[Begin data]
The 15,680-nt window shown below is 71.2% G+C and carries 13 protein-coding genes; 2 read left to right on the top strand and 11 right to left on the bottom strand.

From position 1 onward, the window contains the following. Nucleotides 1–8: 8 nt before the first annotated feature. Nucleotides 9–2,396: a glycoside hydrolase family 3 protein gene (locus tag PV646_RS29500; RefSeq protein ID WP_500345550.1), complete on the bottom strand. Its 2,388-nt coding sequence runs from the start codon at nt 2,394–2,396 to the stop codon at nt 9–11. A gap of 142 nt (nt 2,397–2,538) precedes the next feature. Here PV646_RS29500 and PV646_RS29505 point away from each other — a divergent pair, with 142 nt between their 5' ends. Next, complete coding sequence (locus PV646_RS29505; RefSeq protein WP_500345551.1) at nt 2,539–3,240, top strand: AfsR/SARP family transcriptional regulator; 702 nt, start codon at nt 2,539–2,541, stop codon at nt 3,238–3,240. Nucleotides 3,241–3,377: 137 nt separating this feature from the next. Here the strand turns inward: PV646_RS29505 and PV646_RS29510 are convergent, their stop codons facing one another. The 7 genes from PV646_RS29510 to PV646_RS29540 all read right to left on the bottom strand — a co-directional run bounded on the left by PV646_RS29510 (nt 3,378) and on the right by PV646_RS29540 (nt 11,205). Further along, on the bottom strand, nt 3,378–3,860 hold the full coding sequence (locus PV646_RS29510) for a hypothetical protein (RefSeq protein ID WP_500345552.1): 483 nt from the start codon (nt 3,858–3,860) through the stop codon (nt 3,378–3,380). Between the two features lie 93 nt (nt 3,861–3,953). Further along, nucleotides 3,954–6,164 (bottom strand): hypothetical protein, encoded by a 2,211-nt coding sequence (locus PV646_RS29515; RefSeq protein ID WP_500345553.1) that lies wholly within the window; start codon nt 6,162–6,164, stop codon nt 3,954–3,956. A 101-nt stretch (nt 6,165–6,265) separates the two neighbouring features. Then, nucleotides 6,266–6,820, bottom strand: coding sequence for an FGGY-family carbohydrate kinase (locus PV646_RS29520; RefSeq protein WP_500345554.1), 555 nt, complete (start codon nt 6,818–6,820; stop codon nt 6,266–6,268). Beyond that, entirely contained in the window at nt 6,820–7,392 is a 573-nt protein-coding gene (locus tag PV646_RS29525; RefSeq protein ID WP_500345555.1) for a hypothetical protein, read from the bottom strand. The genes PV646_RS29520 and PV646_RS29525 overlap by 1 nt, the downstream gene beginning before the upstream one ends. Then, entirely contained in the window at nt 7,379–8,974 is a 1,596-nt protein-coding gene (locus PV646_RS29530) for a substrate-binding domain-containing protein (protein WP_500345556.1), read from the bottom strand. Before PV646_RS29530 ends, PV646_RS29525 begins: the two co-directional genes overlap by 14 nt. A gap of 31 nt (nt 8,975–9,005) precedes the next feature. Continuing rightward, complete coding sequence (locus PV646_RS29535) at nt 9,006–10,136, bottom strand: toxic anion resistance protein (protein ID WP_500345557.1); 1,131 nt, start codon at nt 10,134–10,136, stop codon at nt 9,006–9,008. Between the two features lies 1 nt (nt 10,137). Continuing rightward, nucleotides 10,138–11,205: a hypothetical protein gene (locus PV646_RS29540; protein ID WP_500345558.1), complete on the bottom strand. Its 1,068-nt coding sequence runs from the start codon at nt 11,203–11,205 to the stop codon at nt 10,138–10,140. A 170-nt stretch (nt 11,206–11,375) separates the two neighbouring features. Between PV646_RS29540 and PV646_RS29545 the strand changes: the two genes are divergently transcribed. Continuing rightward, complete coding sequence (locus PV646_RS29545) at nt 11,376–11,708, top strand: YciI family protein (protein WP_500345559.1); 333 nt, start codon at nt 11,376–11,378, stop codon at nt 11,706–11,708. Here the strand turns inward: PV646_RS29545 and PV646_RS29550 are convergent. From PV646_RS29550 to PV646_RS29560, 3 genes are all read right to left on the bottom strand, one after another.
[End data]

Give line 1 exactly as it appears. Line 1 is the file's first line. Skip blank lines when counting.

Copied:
The 15,680-nt window shown below is 71.2% G+C and carries 13 protein-coding genes; 2 read left to right on the top strand and 11 right to left on the bottom strand.